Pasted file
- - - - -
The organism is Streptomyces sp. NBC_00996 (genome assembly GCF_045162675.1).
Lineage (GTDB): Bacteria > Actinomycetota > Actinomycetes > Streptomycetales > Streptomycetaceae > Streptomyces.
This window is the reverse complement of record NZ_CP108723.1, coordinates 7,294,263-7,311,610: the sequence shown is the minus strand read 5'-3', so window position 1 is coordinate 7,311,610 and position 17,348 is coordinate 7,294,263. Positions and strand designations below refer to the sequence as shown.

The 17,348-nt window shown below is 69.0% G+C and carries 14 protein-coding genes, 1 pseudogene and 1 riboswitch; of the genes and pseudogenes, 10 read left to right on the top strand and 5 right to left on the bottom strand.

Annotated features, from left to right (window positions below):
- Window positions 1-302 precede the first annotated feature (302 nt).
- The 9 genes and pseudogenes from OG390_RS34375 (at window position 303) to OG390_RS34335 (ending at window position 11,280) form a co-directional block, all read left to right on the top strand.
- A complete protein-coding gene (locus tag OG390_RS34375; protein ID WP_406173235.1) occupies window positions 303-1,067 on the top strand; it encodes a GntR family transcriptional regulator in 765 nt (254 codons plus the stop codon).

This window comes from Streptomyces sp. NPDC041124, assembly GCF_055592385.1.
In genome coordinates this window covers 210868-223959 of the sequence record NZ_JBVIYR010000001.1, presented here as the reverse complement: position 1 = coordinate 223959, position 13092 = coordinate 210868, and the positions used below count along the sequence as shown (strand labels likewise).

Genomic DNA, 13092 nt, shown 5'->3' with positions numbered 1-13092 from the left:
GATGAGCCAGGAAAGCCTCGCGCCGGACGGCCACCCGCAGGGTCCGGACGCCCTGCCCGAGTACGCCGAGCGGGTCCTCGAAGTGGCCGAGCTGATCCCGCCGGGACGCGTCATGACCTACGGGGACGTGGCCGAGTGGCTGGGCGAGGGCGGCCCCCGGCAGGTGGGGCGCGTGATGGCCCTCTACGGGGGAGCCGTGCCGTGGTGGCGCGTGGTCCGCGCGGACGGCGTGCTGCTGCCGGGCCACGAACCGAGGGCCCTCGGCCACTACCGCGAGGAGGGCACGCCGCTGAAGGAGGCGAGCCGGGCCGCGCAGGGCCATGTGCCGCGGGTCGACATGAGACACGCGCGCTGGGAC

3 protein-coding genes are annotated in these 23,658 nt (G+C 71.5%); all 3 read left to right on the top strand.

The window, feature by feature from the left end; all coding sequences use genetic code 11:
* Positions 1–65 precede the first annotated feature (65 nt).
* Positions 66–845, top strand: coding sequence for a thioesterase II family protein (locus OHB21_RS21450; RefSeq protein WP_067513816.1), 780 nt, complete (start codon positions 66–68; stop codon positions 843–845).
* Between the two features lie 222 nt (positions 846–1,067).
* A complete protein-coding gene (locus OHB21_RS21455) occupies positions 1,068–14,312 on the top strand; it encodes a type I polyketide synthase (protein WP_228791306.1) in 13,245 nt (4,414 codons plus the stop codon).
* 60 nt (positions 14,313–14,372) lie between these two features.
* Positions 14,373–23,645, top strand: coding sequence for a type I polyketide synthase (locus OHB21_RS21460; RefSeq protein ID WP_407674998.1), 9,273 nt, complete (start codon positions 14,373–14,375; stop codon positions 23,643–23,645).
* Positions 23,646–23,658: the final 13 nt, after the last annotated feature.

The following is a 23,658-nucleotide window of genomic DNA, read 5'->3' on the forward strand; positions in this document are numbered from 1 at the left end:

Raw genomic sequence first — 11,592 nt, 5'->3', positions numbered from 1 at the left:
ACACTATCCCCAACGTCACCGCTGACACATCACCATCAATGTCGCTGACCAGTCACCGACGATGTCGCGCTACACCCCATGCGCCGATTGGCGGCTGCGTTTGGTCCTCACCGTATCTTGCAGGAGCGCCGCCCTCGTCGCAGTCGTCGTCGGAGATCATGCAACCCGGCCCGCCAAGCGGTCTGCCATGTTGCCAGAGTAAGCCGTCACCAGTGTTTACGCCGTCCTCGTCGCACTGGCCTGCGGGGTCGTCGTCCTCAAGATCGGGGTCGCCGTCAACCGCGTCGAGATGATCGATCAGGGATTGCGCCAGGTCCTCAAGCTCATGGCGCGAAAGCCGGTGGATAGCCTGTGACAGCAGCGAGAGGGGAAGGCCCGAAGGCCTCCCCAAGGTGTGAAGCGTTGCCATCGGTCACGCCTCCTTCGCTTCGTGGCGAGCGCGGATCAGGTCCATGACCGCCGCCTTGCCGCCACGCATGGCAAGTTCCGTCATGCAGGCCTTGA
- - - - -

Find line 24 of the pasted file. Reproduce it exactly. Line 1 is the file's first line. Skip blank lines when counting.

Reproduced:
ACACTATCCCCAACGTCACCGCTGACACATCACCATCAATGTCGCTGACCAGTCACCGACGATGTCGCGCTACACCCCATGCGCCGATTGGCGGCTGCGTTTGGTCCTCACCGTATCTTGCAGGAGCGCCGCCCTCGTCGCAGTCGTCGTCGGAGATCATGCAACCCGGCCCGCCAAGCGGTCTGCCATGTTGCCAGAGTAAGCCGTCACCAGTGTTTACGCCGTCCTCGTCGCACTGGCCTGCGGGGTCGTCGTCCTCAAGATCGGGGTCGCCGTCAACCGCGTCGAGATGATCGATCAGGGATTGCGCCAGGTCCTCAAGCTCATGGCGCGAAAGCCGGTGGATAGCCTGTGACAGCAGCGAGAGGGGAAGGCCCGAAGGCCTCCCCAAGGTGTGAAGCGTTGCCATCGGTCACGCCTCCTTCGCTTCGTGGCGAGCGCGGATCAGGTCCATGACCGCCGCCTTGCCGCCACGCATGGCAAGTTCCGTCATGCAGGCCTTGA